Romans 12 has some words for me. Verses 16-18:

Live in harmony with one another. Do not be haughty but associate with the lowly. Never be wise in your own sight. Repay no one evil for evil, but give thought to do what is honorable in the sight of all. If possible, so far as it depends on you, live peaceably with all.

Live in harmony. Live peaceably. If we look at social media, there’s not a lot of harmony and peace.

There is a place in society for disagreement and people having a conversation in which opposing viewpoints are presented. People are different, so we’ll have different ideas and opinions on how certain things “should” or “ought to be” run or thought about. That’s just part of being human.

But we shoot ourselves in the foot as a society and as the body of Christ when we resort to vehement vitriolic disagreement.

I’m guilty of this. I’ve tried to stay away from being mean in my comments but my attitude has gotten sour over some things said on Facebook. I have done little to create an environment of harmony and peace on social media.

But these verses challenge me, and hopefully challenge you who might read this, to think through how we behave on social media. Are we creating an environment of peace and harmony on social media?

To be fair, there’s only so much we can do, right? We can’t control how other people behave on their Facebooks and Twitters. Romans 12:18 takes care of that, saying that “so far as it depends on you, live peaceably with all.” It’s saying that we must do whatever we can to pursue peace in our relationships with everyone. There are going to be times where the other party isn’t as willing to pursue peace, and in those times we can be content knowing that we’re trying to do the right thing. But remember that doesn’t give us license to be spiteful and unfairly critical of the other party.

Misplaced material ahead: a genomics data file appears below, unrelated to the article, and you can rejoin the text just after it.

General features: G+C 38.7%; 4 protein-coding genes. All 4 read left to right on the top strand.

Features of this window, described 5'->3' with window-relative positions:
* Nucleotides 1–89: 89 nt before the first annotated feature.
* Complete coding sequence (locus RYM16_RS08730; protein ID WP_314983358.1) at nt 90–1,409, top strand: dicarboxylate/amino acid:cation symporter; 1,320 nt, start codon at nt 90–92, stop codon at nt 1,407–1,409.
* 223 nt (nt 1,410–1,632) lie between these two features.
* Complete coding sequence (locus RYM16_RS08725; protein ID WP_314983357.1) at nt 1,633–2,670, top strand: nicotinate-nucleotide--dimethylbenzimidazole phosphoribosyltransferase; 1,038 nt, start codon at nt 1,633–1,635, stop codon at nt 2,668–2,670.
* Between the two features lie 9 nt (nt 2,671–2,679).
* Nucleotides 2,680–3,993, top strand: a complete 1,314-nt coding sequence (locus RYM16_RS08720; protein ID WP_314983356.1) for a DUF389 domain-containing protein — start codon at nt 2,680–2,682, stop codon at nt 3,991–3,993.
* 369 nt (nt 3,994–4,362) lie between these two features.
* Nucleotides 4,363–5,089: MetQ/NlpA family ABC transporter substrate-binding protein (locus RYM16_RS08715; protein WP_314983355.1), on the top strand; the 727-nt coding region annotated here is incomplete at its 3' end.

My fiancée once told me something very wise. We were talking about fighting sin and she said, “You need to do what you need to do to not do what you don’t need to do.” I was like, “Brilliant!” We need to take whatever steps necessary to avoid sinful behavior. Particularly online.

I need to think five times about what I’m about to post. I need to think about something that my dad tells me all the time – “Is this thought helpful?” I need to think about how what I’m about to say can create an environment of peace, even in the midst of disagreement.

It is possible to disagree well.


Don’t Give Up: Even When Relationships Are Stressing You Out

“Actually, there is a word for that. It’s love. I’m in love with her, okay? If you’re looking for the word that means caring about someone beyond all rationality and wanting them to have everything they want no matter how much it destroys you, it’s love.”

I’ve mentioned before how one of my favorite shows is How I Met Your Mother. Just in case you’ve missed the posts where I’ve mentioned it before, it’s a show about Ted Mosby, a young guy living in NYC trying to find the woman of his dreams, the mother of his kids. It’s narrated by an older Ted Mosby to his two kids. It’s him saying to his kids, “Hey, here’s how I met your mother.” Classic.

Ted Mosby is a romantic. Easily. Throughout the whole series you see him pining for different women. Sometimes it’s a mess.